Service Stack—that defines how the COVID-19-Vacc Platform works on the operational level, thus facilitates the above-mentioned ecosystem and interactions model.
We consider the benefit of this work to be two-fold: firstly, the COVID-19-Vacc Platform model can serve as guidance (i.e., an outline) for the realization of vaccination strategies and thus facilitates a faster implementation of the overall COVID-19 vaccination strategy in Germany and other countries. Secondly, it can be used as a vehicle for analysis and modeling future healthcare scenarios. When immunization needs to be implemented in a decentralized manner or even more generic scenarios to be supported, an ecosystem of independent actors respecting data privacy stipulations is required. These ecosystems might even be connected internationally to facilitate the platform-based management of emerging global pandemics or other health-related crises. Since our platform model is open by nature, it can also be supplemented by other entities to enable more collaborative and engaging health scenarios with a wider variety of participants and stakeholders, and thus support open innovation going beyond the boundaries of individual states.
This work is structured as follows: Section 2
provides the theoretical background presenting the main aspects of the German COVID-19 vaccination strategy and platform modeling in general. Next, Section 3
examines the related work and explains the modeling approach we used to develop this work, followed by Section 4
, which presents the overall objectives and design goals. Section 5
introduces our proposed COVID-19-Vacc Platform outlining its ecosystem model (Section 5.1
), interactions model (Section 5.2
), and the Service Stack (Section 5.3
). Afterward, Section 6
discusses these outcomes in the light of identified objectives, and Section 7
closes this work with a summary and outlook of the future work.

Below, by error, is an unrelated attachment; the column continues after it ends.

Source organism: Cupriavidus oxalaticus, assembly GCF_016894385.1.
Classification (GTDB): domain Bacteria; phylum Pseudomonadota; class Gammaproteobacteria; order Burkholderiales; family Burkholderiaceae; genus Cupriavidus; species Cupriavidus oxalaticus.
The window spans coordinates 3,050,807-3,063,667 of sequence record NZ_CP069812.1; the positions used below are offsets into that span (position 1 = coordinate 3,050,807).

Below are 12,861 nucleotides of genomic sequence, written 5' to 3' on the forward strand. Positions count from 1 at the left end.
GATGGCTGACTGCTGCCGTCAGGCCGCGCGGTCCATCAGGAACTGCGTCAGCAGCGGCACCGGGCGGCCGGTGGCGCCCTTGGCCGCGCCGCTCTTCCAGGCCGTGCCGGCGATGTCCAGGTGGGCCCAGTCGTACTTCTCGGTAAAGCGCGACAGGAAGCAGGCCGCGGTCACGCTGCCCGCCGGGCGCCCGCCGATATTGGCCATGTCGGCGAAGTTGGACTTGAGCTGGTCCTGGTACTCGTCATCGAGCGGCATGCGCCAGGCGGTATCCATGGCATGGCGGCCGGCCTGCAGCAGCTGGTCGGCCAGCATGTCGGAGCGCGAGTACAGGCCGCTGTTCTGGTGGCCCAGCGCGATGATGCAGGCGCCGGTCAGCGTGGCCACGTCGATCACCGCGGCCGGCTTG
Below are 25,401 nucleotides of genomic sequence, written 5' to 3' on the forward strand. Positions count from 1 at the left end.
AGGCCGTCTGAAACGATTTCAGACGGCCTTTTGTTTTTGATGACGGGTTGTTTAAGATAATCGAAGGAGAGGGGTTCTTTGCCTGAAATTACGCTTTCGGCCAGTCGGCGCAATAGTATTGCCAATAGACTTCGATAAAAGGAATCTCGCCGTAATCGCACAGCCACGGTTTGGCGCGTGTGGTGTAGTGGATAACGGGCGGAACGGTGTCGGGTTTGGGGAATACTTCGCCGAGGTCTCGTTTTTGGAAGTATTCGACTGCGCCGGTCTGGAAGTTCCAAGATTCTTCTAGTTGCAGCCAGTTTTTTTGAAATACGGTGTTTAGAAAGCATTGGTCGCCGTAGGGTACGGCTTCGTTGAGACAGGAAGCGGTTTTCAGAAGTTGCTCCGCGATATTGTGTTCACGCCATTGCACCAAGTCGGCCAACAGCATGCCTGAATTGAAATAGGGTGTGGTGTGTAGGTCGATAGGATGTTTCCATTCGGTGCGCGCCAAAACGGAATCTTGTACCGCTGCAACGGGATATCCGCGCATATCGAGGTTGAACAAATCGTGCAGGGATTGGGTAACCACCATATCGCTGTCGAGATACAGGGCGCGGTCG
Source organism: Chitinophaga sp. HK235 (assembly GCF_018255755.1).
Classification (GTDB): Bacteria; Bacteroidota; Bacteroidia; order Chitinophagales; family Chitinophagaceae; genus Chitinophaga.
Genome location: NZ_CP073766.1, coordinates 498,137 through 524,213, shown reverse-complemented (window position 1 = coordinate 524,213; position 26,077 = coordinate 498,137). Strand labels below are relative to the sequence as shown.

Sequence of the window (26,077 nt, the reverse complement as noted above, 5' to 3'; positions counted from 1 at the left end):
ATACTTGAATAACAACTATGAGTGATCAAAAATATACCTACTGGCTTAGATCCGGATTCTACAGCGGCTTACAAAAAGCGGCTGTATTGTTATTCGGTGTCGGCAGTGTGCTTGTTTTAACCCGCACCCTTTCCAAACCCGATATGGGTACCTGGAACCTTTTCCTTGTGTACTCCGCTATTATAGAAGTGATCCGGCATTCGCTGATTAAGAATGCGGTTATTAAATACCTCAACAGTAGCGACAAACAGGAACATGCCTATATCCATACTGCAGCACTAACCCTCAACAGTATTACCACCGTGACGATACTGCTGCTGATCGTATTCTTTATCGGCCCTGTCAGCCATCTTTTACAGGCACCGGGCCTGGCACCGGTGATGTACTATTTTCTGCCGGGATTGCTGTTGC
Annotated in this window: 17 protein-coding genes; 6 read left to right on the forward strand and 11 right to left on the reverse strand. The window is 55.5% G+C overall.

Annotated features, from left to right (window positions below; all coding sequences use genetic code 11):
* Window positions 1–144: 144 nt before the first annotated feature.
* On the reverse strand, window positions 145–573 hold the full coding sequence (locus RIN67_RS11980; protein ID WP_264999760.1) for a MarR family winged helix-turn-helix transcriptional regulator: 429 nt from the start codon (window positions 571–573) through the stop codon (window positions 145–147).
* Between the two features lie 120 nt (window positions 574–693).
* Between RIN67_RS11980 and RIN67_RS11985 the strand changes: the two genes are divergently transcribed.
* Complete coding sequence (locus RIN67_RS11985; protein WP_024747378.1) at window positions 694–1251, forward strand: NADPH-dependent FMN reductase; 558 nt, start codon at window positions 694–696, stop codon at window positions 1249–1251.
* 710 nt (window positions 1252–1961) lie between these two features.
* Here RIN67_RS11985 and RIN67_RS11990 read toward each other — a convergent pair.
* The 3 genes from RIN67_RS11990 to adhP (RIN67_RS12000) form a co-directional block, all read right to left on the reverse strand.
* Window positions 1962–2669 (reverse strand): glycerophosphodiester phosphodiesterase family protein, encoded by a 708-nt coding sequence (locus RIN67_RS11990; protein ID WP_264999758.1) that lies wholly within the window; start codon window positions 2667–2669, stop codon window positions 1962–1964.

COVID-19 has quickly developed into a global pandemic and poses significant challenges for health, social and economic life. Although hundreds of clinical trials have been registered intending to discover effective treatments, there are currently no approved treatments or preventive therapies [16
Therefore, different countries around the world were pursuing different strategies to tackle the COVID-19 pandemic. These strategies mostly combine temporary lockdowns of public life, including social distancing, wearing facemasks, additional hygiene measures, and massive tests. With the development and availability of multiple effective vaccines, states are turning towards vaccination as an essential measure to COVID-19 pandemic control [17
]. Whereby the primary goal of the different vaccination strategies is to immunize a certain percentage of the population in order to reach the so-called “hardness immunity” [1
]. However, the effects of different national strategies cannot be assessed yet. Still, it can be observed that a global COVID-19 strategy goes toward “vaccinating as many people as fast as possible” to achieve the hardness immunity and thus bring the COVID-19 pandemic under control.
In the following, this section provides the theoretical backgrounds of this work. It first gives an overview of the German COVID-19 vaccination strategy, which needs to be supported by the proposed platform model and describes the phases of the underlying vaccination process and related activities. Afterward, it discusses the term “platform” as an organizational model and reviews different approaches to platform modeling.
2.1. COVID-19 Vaccination Strategy in Germany
The COVID-19 vaccination strategy in Germany is defined by the Federal Ministry of Health (BMG (http://www.bundesgesundheitsministerium.de
, accessed on 9 August 2021)) and published as the “National Vaccination Strategy COVID-19” [2
]. It defines all the essential components, elements, and activities required for the immunization of the German population against the SARS-CoV-2 virus, the objective being that the application of global standards and a timely evaluation of the vaccines in the course of their propagation and use are guaranteed.
For the implementation of the “National Vaccination Strategy COVID-19”, three aspects are considered essential [2
]: firstly, the decentralized implementation that is triggered by the federal organization of the German state. According to the Infection Protection Act [3
], its sixteen states are responsible for implementing the vaccination strategy. The second important aspect is implementation of the surveillance and monitoring of the vaccination rate—two essential processes that are planned centrally, but must be implemented in a decentralized manner. The third aspect is national and European data protection legislation, ensuring that all activities of the vaccination process are implemented accordingly [18